Every extraction and processing of a raw material has an impact on the environment. Soil degradation, water scarcity, loss of biodiversity, degradation of ecosystem functions, or amplification of climate change may result. In addition, the global consumption of raw materials raises global issues of social justice, as many raw materials are extracted under very problematic social and environmental conditions – often in countries that benefit little from the value creation. Resource conservation therefore also means climate, environmental and health protection at the same time.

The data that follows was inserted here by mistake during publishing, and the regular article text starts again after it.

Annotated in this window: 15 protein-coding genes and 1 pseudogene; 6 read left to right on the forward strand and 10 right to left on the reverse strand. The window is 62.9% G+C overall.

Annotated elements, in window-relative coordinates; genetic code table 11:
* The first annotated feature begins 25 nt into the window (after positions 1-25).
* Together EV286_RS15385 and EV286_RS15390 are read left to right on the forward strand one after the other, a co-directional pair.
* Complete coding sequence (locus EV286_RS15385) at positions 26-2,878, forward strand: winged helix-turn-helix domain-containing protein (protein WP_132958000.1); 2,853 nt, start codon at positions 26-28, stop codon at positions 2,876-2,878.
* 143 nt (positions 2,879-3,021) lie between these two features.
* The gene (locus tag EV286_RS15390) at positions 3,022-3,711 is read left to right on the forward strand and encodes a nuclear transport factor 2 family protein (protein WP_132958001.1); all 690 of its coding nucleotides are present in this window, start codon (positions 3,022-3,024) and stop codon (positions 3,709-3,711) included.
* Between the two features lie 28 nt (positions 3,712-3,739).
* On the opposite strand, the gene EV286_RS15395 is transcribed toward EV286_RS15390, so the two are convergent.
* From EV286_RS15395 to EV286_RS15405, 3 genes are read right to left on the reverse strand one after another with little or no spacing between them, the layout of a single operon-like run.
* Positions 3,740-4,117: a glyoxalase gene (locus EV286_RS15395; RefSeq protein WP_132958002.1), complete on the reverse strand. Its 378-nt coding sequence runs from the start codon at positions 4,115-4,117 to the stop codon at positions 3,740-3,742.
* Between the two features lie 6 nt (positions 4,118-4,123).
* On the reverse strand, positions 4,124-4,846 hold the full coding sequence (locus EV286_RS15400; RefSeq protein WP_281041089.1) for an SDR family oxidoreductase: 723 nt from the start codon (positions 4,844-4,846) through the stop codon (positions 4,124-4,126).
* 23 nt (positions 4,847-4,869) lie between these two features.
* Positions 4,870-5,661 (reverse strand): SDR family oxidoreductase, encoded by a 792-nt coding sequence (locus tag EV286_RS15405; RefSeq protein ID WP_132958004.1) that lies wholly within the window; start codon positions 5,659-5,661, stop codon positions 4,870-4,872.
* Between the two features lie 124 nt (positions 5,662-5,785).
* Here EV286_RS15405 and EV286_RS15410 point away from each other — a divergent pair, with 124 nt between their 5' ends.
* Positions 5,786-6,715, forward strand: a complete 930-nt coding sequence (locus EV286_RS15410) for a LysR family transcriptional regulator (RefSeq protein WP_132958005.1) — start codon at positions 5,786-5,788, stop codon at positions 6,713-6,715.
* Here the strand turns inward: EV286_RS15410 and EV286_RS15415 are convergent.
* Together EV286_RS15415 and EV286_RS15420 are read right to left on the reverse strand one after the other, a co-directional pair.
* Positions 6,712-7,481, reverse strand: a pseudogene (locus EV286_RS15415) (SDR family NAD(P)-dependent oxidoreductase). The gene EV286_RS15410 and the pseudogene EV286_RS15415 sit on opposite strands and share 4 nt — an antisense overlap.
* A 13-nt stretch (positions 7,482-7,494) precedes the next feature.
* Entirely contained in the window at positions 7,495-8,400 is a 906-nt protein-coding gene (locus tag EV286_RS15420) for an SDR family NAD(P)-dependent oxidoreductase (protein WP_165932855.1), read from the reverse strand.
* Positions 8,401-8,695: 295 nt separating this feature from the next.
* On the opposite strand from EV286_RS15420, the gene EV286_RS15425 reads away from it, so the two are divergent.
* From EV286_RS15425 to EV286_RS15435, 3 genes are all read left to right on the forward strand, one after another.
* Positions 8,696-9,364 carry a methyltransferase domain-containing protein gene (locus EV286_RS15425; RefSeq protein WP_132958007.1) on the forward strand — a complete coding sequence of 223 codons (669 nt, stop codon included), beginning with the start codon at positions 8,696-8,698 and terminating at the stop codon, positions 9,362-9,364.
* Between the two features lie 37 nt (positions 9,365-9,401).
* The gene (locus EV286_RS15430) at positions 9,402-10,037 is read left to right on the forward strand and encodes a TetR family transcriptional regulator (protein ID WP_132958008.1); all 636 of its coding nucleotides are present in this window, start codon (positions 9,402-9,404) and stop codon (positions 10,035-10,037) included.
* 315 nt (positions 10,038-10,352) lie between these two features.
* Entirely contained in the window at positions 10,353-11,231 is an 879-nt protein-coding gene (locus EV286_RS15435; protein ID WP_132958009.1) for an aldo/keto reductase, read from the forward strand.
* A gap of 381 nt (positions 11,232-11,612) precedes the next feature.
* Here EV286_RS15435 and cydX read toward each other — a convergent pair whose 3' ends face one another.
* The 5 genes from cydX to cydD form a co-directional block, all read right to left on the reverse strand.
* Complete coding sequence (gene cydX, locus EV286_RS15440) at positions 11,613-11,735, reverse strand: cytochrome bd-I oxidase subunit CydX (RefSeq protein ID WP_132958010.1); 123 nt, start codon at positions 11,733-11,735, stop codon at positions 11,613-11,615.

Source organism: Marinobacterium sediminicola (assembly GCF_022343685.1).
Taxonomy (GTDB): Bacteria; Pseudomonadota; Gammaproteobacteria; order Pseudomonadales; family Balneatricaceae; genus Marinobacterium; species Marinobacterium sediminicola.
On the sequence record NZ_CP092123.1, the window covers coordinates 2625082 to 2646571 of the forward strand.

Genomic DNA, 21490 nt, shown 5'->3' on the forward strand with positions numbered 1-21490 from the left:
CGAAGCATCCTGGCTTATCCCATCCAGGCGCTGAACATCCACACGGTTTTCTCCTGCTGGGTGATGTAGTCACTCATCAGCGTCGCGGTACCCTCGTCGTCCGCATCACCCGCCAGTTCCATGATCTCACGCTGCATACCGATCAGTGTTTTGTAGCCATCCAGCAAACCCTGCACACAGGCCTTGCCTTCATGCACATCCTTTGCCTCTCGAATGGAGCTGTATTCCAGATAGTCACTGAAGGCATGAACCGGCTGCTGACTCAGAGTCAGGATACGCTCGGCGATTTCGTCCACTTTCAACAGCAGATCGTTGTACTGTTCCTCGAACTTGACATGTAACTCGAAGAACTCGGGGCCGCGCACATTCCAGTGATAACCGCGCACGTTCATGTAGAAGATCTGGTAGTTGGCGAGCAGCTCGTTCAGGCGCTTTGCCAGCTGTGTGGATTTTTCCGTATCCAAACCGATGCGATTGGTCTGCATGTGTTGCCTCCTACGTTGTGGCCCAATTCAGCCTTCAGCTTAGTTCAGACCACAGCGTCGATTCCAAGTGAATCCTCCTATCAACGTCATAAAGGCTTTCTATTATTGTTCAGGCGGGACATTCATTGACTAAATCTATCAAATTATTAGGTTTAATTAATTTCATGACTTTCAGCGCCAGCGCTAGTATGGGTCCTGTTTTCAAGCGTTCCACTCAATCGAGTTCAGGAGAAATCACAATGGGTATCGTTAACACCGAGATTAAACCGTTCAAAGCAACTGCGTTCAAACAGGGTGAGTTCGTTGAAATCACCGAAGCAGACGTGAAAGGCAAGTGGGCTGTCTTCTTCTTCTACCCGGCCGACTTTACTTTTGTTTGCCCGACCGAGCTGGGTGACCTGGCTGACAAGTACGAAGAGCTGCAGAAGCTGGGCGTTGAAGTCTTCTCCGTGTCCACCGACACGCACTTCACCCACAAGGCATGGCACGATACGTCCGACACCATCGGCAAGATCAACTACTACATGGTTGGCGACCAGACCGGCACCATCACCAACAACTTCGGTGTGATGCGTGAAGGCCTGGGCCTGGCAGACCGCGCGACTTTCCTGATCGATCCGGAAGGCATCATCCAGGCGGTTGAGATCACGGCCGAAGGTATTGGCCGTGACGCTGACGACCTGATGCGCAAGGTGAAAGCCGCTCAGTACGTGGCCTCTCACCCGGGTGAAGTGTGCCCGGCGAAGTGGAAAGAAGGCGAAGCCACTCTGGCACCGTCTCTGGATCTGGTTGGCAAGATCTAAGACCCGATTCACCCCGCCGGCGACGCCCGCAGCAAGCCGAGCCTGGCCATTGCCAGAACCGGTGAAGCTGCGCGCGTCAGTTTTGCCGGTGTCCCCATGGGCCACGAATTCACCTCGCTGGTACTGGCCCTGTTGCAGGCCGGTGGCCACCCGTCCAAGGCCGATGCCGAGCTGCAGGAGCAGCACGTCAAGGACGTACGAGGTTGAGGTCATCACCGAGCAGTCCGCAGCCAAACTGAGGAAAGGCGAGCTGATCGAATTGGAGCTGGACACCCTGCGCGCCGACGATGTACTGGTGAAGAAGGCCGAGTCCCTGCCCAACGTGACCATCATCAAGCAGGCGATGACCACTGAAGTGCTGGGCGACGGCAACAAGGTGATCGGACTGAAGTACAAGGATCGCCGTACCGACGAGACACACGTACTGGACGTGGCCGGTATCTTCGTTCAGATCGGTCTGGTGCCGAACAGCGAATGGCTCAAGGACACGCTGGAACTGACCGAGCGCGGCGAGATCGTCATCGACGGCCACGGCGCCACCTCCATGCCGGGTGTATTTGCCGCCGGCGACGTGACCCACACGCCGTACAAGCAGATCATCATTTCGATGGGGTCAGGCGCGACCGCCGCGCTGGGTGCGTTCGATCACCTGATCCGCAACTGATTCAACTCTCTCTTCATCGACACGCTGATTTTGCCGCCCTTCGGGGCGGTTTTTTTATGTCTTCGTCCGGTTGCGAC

The DBU sees a circular economy – an expanded circular economy that takes into account the entire product life cycle from raw material extraction to use and disposal – as a way of achieving a sustainable, environmentally compatible transformation of the economy and society in the interests of resource conservation. Reducing the consumption of raw materials and materials and minimizing harmful emissions are key challenges here. The DBU is committed to this topic, among other things, with the #DBUcirconomy initiative – for the economy and society of the future. In addition, resource efficiency and sustainable management are the content of the DBU’s funding topics of climate and resource-friendly construction and housing, energy and resource-friendly neighborhood development and renewal, resource efficiency through innovative production processes, materials and surface technologies, as well as recycling and efficient use of environmentally critical metals and mineral residues. In addition, there is the scholarship focus Better Managing and Living in Circuits – Transformation Potentials of the Circular Economy.